Authorities have escalated their campaign against "cybercrime,” designed to prevent “hearsay” and “gossip” from spreading rapidly online, culminating in the arrests of hundreds of activists.
Prominent activist Murong Xuecun in a NYT op-ed stated that, “the vast state censorship apparatus works hard to keep us down. But posts race through Weibo so quickly that it’s difficult to control them with technology. Hence, the government is resorting to detainment.”
Chinese authorities utilize a number of methods for exorcising “bad” speech in its online communities. For over a decade, the government has been employing a task force to publish regime-friendly comments online in an effort to manipulate public opinion. This force has become known as the 50 Cent Army, which pays homage to the rumored 50 cents of Renminbi paid per comment (though in a rare moment of transparency, the government budgets have listed “Internet opinion analysts” as official occupations, most notable at the China Employment Training Technical Instruction Center). In 2012, real name registration came into effect -- requiring web users to register their given name and national identification name with provider sites before posting comments.
The “campaign against cybercrime” has reached new heights in targeting those “perpetrate rumours” in China’s online communities. This provision has paved the way for mass arrests of outspoken netizens across the country, including the Big V’s-- microbloggers known for online activism. An August 24th editorial stated that popular bloggers who “poison the online environment” should be “dealt with like rats scurrying across the street that everyone wants to kill.”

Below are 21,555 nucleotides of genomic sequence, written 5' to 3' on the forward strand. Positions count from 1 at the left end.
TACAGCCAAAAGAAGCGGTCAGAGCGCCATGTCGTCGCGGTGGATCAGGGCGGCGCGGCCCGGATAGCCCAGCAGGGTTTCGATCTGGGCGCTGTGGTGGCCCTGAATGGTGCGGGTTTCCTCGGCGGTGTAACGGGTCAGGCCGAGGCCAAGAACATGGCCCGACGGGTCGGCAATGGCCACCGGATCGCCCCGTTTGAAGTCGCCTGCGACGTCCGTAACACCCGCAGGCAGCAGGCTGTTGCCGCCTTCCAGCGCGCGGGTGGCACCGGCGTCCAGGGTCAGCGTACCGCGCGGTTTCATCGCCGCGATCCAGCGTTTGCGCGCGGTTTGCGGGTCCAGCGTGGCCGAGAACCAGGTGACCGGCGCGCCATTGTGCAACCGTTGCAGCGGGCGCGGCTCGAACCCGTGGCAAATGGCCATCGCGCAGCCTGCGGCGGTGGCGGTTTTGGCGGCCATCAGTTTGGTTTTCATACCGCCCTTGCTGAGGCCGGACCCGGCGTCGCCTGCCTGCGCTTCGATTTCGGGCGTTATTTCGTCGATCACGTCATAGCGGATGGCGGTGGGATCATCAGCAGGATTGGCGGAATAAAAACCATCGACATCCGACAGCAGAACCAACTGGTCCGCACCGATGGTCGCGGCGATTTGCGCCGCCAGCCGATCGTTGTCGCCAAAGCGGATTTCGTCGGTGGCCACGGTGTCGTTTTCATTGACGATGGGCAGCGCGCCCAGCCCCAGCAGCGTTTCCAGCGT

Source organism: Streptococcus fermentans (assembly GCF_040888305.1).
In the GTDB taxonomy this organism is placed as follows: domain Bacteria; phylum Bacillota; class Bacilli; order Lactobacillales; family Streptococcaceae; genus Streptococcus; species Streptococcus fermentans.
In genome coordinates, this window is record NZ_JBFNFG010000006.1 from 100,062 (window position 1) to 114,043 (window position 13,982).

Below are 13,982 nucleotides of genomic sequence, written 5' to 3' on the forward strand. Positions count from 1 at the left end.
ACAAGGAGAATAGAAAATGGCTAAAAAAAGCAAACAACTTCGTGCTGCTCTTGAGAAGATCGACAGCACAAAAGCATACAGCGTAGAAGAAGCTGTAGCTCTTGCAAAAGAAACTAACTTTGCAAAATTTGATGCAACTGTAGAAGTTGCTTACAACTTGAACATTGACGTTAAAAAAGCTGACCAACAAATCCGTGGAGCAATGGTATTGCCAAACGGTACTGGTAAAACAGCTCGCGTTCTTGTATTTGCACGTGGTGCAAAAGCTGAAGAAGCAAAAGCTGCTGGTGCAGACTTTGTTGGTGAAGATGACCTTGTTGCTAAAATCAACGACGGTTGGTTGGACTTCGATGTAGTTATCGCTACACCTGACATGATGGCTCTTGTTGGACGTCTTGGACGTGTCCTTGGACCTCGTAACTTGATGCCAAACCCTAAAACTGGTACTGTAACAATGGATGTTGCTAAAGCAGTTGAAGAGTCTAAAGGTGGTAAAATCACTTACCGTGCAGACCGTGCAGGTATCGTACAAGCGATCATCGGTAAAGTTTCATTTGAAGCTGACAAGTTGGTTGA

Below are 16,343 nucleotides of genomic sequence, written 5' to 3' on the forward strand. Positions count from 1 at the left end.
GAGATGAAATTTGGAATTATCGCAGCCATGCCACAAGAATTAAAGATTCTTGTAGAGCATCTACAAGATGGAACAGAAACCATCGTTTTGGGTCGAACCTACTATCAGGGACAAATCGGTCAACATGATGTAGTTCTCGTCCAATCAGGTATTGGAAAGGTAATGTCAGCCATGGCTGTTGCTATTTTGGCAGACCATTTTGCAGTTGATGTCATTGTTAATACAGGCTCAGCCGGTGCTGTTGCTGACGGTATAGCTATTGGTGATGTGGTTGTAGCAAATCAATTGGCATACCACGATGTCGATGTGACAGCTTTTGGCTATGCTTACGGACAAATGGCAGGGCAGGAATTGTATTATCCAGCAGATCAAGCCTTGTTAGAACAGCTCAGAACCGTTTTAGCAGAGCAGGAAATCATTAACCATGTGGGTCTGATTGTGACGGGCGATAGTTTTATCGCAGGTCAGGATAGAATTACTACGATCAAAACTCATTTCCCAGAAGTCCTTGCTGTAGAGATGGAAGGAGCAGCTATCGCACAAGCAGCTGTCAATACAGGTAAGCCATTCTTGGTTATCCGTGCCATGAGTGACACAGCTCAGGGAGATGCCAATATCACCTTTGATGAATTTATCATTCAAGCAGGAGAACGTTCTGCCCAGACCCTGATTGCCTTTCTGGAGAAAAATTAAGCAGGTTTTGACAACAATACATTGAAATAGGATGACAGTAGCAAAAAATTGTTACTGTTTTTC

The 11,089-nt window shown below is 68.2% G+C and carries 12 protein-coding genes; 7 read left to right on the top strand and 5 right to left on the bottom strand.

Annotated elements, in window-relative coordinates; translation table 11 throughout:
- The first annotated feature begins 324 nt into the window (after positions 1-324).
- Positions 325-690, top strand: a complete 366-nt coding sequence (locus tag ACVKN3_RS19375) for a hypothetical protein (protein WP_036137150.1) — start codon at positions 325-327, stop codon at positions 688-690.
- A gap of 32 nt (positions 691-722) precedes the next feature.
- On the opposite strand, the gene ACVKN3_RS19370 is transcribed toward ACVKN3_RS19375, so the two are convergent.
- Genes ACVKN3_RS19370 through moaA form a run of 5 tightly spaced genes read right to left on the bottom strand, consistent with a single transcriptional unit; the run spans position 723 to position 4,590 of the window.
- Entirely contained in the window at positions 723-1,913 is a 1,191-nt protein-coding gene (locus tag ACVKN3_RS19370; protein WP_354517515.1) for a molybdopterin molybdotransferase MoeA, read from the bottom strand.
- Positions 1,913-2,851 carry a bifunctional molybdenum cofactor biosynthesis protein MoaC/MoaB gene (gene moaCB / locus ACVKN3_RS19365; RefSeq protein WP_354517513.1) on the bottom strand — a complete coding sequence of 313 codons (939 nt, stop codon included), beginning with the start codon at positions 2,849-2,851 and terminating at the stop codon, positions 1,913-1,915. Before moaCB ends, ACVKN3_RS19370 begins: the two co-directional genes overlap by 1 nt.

Arrests have also spread amongst China’s Uighur population. July and August were marked by a government movement against “religious extremist content on the internet” in the Xinjiang province. Fearing a militant, religious uprising, police arrested 139 people for spreading “jihadist” sentiments and posting religious content online, according to state-run media.
The revelations about sustained and pervasive NSA surveillance that started in June and are still ongoing are having a sustained effect on the global conversation about censorship and surveillance on the Internet. Using 'big data' analysis of public sentiment we can illustrate the change in this conversation. The increase in online posts on the topic important because it indicates that the global conflict over Internet norms is occurring in real-time and is not fading out of the global consciousness or being consumed by a Huxleyan dystopia. If anything, the conversation has increased and has remained significantly higher than it was in the months prior to the first wave of revelations.